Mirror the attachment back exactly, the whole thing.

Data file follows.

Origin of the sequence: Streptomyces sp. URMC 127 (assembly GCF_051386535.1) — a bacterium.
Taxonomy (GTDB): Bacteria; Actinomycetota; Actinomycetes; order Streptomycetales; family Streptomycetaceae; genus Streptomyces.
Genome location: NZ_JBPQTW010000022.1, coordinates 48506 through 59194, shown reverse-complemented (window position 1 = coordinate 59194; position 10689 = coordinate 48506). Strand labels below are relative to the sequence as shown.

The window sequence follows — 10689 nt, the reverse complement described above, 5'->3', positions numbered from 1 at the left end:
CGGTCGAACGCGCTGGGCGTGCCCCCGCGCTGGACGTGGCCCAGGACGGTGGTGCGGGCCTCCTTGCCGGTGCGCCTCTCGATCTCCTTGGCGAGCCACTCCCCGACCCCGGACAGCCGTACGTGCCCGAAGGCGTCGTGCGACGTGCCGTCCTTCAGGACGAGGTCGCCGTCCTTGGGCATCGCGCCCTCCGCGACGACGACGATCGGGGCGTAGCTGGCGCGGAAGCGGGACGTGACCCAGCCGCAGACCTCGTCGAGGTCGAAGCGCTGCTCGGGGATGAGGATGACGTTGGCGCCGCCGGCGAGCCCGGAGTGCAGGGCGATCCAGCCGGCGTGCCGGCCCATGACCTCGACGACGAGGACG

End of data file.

Origin of the sequence: Streptomyces sp. URMC 127 (assembly GCF_051386535.1) — a bacterium.
Taxonomy (GTDB): Bacteria; Actinomycetota; Actinomycetes; order Streptomycetales; family Streptomycetaceae; genus Streptomyces.
Genome location: NZ_JBPQTW010000022.1, coordinates 48506 through 59194, shown reverse-complemented (window position 1 = coordinate 59194; position 10689 = coordinate 48506). Strand labels below are relative to the sequence as shown.

The window sequence follows — 10689 nt, the reverse complement described above, 5'->3', positions numbered from 1 at the left end:
CGGTCGAACGCGCTGGGCGTGCCCCCGCGCTGGACGTGGCCCAGGACGGTGGTGCGGGCCTCCTTGCCGGTGCGCCTCTCGATCTCCTTGGCGAGCCACTCCCCGACCCCGGACAGCCGTACGTGCCCGAAGGCGTCGTGCGACGTGCCGTCCTTCAGGACGAGGTCGCCGTCCTTGGGCATCGCGCCCTCCGCGACGACGACGATCGGGGCGTAGCTGGCGCGGAAGCGGGACGTGACCCAGCCGCAGACCTCGTCGAGGTCGAAGCGCTGCTCGGGGATGAGGATGACGTTGGCGCCGCCGGCGAGCCCGGAGTGCAGGGCGATCCAGCCGGCGTGCCGGCCCATGACCTCGACGACGAGGACG